Teleneurology enables neurology to be practiced when the doctor and patient are not present in the same place, and sometimes not even at the same time.
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Our teleneurology service delivers:
- 24 hours a day 7 days a week 365 days a year access to 45-plus board certified, fellowship trained neurologists
- Guaranteed 15-minute response time
- Consistent, evidence-based, protocol-driven care
- Joint Commission-accredited service
- Increased tPA administration rate for qualified stroke patients as compared with national average
- Reduction in average patient length of stay for stroke patients
UPMC Susquehanna’s program is coordinated through Specialists On Call™, an organization of board-certified, specialty-trained neurologists accredited by the Joint Commission. This community of specialists includes nationally recognized physicians who possess at least 10 years experience in clinical practice and are considered the nation’s leading providers of clinical telemedicine.
This new level of physician expertise on call will not only help to preserve brain function for many patients, but will also save lives.
Support for emergency stroke care is just one component of UPMC Susquehanna’s program, which also includes rapid access to consultation for patients with conditions including:
- Brain tumors
- Others affecting the head and spine
Warning Signs of a Stroke:
- Sudden numbness or weakness of the face, arm or leg, especially on one side of the body
- Sudden confusion, trouble speaking or understanding
- Sudden trouble seeing in one or both eyes
- Sudden trouble walking, dizziness, loss of balance or coordination
- Sudden severe headache with no known cause
Risk Factors for Stroke:
- High blood pressure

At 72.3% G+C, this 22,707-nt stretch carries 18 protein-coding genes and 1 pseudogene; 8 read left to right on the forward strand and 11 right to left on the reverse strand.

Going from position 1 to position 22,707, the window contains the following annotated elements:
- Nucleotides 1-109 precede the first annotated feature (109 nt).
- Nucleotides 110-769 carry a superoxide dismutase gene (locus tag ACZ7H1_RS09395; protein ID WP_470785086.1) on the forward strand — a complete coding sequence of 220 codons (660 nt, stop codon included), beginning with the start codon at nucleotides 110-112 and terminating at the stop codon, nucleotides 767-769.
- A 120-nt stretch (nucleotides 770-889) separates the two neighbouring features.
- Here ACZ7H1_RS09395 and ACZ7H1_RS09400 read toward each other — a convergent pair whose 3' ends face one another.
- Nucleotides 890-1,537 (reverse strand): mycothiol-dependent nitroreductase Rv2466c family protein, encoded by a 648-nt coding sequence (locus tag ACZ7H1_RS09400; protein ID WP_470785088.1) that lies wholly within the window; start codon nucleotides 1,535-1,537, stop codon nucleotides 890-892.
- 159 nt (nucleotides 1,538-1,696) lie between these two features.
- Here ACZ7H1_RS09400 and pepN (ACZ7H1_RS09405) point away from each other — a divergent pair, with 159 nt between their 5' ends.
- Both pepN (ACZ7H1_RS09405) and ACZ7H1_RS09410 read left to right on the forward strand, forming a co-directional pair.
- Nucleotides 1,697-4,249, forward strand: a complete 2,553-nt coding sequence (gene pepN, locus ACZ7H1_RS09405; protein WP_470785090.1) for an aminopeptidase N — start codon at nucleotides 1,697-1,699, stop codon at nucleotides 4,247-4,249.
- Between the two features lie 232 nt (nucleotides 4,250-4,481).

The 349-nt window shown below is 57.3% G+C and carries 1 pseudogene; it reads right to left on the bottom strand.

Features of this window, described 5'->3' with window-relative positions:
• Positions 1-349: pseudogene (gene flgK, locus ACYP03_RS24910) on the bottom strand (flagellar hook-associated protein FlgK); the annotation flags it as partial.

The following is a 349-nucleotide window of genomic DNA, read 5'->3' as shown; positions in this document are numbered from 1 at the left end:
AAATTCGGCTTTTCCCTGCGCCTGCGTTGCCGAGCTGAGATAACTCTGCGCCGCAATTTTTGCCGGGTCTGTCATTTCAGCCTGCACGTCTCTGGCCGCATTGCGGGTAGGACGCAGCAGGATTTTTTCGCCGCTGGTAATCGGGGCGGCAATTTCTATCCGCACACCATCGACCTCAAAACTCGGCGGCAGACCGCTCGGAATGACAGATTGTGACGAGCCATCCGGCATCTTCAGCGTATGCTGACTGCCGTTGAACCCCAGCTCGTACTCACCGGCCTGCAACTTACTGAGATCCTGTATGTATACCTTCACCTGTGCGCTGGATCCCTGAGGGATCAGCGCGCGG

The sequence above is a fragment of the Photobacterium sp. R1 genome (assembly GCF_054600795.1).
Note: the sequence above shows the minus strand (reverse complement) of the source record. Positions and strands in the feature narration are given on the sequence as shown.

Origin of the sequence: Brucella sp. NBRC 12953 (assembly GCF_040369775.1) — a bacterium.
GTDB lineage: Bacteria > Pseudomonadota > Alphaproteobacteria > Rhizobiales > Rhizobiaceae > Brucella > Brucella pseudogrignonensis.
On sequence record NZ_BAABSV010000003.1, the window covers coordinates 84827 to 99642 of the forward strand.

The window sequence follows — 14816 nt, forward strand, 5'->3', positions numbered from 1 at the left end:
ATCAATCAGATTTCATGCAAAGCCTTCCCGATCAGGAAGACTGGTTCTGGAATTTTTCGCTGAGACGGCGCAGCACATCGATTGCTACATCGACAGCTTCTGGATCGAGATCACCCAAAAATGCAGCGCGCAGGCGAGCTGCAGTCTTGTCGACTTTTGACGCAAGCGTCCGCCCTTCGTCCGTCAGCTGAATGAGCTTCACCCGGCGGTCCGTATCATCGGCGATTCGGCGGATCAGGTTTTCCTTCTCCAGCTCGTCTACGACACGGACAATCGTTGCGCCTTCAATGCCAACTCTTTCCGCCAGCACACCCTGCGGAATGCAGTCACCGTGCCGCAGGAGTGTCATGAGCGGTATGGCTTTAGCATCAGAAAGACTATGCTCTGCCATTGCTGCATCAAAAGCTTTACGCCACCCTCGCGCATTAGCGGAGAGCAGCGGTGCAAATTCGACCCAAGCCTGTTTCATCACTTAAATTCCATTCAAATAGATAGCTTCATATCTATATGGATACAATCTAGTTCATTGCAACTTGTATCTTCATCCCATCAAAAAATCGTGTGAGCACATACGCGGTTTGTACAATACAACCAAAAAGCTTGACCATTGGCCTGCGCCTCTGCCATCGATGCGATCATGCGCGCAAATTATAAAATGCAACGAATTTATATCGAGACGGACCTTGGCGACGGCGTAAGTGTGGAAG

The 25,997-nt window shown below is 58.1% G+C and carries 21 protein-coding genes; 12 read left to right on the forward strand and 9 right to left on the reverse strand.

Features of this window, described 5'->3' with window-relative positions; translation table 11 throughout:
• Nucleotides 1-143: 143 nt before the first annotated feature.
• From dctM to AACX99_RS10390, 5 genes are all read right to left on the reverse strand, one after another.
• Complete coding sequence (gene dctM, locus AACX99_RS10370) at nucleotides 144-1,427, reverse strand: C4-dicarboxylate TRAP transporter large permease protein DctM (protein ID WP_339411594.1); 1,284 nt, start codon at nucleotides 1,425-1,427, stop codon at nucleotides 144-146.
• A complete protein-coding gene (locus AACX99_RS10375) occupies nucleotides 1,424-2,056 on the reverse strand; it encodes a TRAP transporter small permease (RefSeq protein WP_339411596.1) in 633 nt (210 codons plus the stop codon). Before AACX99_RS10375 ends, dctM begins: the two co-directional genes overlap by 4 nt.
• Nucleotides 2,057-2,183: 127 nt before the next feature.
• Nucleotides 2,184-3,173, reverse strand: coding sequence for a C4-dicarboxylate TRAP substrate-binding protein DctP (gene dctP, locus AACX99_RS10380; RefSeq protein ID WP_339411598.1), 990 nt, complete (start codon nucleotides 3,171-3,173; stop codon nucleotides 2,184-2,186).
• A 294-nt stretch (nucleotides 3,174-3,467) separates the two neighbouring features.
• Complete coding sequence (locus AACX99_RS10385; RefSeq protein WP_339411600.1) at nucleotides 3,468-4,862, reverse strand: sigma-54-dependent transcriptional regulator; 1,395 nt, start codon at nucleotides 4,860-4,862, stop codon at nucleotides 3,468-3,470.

- Poor diet
- High cholesterol
- Lack of exercise
- Family history of stroke
- Atrial fibrillation (irregular heart beat)
Every 40 seconds, someone in the U.S. has a stroke. Stroke is the third leading cause of death and the number one cause of disability in the country. More people who suffer from strokes will have better outcomes thanks to state-of-the-art technology called teleneurology.
Teleneurology allows emergency room physicians to have round-the-clock access to neurologists via real-time, two-way audio and video communication. Many individuals aren't able to receive necessary time-sensitive stroke treatments because there aren't enough neurologists to staff every emergency room.
The teleneurology program puts an emergency neurologist at the patient's bedside using an interactive two-way audiovisual connection by computer with a Wi-Fi connection and high-definition camera. Board-certified neurologists work with emergency room physicians to consult with patients and their families, view patients CT scans and recommend appropriate treatments.
The teleneurology system enables physicians to effectively evaluate a patient from off site and decide if tissue plasminogen (tPA)—the only approved treatment for acute ischemic stroke—should be administered within a three-hour window of symptom onset. This speedy access to diagnosis and treatment can increase the likelihood of stroke patients maintaining functional independence.